maelli01 got a reaction from developer_bt in 3phase variable speed motor drive   
    @@timotet
    here are some more pictures. The launchpad is sandwiched between the display and my board.
    Not much on top, the 50550 hidden under copper heatsink (epoxied on). What looks like a big resistor
    is a 1mH inductor.
    Yes, this is the first working prototype, and it looks like this. Smallest SMDs I hand solder are 0603.
     
    The circuit diagram (Eagle) is no secret either, however, not human readable yet, since I did not find
    models for e.g.LNK304. So I used different componens with similar pinout in the diagram, nasty me.
     
    I loosely followed this app note:
    https://www.fairchildsemi.com/application-notes/AN/AN-9080.pdf
     
    Yes, the practical uses are limited...  fractional-horsepower 3phase motors are rare.
    checked my drill press, but that has a 2 phase capacitor motor, not a real 3 phase motor with
    steinmetz circuit.
     



  7. Like
    maelli01 got a reaction from tripwire in bug in msp430g2xx3_pinosc_01.c   
    in the latest version of slac485 (revision e), from 2015-01-26, the bug is fixed
     
     :-)
  8. Like
    maelli01 got a reaction from tripwire in bug in msp430g2xx3_pinosc_01.c   
    tried out the capacitive touch code examples.
     
    msp430g2xx3_pinosc_01c did not work for me, LEDs blink all
    the time, without touching anything.
     
    So I tried msp430g2xx3_pinosc_02c (4 channel) . Works a treat.
     
    Compared the code and found the bug: from line 159 in msp430g2xx3_pinosc_01c :
         if (delta_cnt > j)                    // Determine if each key is pressed        {                                     // per a preset threshold         j = delta_cnt;         key_pressed = 1;                    // key pressed       }       else         key_pressed = 1;   looks like key_pressed is forced to 1 ;-)     changed it to this (same as in pinosc_02c) it works as expected           if (delta_cnt > j)                    // Determine if each key is pressed        {                                     // per a preset threshold         j = delta_cnt;         key_pressed = 1;                    // key pressed       }       else         key_pressed = 0;   haha...    MSP430 code examples are self-contained low-level programs that typically  * demonstrate a single peripheral function or device feature in a HIGHLY  * CONCISE MANNER.   At least I had a close look at the code for finding the bug...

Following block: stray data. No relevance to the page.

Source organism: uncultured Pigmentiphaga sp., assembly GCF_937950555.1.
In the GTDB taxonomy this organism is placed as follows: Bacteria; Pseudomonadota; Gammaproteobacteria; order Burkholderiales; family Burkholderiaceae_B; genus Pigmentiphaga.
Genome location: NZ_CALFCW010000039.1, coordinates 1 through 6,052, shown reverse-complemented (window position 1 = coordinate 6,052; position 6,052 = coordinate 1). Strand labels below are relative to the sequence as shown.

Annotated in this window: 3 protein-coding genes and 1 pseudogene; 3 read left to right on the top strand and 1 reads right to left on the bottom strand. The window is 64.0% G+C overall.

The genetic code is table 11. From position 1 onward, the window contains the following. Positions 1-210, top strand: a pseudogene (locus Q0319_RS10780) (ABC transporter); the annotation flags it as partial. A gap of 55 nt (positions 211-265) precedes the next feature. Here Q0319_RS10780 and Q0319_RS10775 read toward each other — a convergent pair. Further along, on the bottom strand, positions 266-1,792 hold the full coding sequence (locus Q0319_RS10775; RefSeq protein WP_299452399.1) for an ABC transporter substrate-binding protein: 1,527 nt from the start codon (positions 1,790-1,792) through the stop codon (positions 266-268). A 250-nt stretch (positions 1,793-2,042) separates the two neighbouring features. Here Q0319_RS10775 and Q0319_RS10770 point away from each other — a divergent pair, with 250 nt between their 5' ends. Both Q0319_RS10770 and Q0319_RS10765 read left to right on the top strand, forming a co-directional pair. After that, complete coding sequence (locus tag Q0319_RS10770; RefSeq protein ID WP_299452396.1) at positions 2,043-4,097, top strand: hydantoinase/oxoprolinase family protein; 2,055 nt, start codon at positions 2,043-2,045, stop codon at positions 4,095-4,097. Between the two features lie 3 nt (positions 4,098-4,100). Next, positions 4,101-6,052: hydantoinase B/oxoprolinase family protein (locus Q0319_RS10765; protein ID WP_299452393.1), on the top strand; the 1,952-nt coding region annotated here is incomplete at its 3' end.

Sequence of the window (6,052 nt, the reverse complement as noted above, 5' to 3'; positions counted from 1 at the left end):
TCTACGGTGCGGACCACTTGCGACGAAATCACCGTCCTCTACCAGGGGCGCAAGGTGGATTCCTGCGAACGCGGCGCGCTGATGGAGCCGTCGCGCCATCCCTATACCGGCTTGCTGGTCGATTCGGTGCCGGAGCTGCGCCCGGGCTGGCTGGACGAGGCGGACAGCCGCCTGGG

9. Like
    maelli01 got a reaction from spirilis in 3phase variable speed motor drive   
    Hi there
    Here is my 3phase variable speed motor drive booster pack

    This has been in my mind for some years, but I always thought that a 3phase variable speed inverter drive is
    beyond my humble hobbyist scope. Too complicated for my old 8-bit mind ;-)

    Such a inverter contains:
    6 high voltage FETs or IGBTs, 6 gatedrives, at least one DSP, a protection concept,
    all the software to create the 3-phase PWM, dead time control.....

    Still that was for quite some time on my long-term "to do" list, with no chance to actually materialize it,
    not enough time, too many other things to do.

    When playing around with the PWM module of the TM4C123 I found out that creating a 3phase PWM
    signal with this module is actually pretty easy.
    Combined that with an integrated Power Module such as the FSB50550 (Fairchild).



    So here it is: a booster pack for the Tiva Launchpad which drives big-ass 3phase motors.

    The booster pack contains the following:
    - the FSB50550 power module (6 FETs 500V 1.4Ohm, Gatedrivers, Bootstrap diodes, Temp sensor)
    - snubber capacitor
    Power supply: everything is powered from one DC source, 20V or (much) more.
    - 15V switchmode power supply from the high voltage side, built around a LNK304, for the FSB50550
    - 3.3V switchmode power supply from the 15V to power the Launchpad, built around a LT1376
    Measurement:
    - Passive voltage dividier to measure the input voltage
    - Sense resistor and LM339 comparator for overcurrent detection
    Display:
    - Nokia 5110 display
    Potentiometer for motor speed and direction


    The software is based on Energia using Tiva Ware function calls for all the PWM stuff.
    It is still work in progress, very basic and at the moment consists of:

    - calculate the sinwave lookup table at startup
    - PWM initialisation (PWM set to 15625 Hz, deadtime 1us, sync on)
    - a timer interrupt run every 10uSecs, do update the 3 PWD duty cycles
    - ADC measurement of temperature, voltage, current (moving average)
    - fault interrupt

    The main program is very short, the display is updated twice a second and the modulation factor is calculated
    out of the potentiometer speed setting and the applied DC voltage.
    Sudden changes in motor frequency are limited in the software, to prevent the motor to feed back energy and cause
    overvoltage.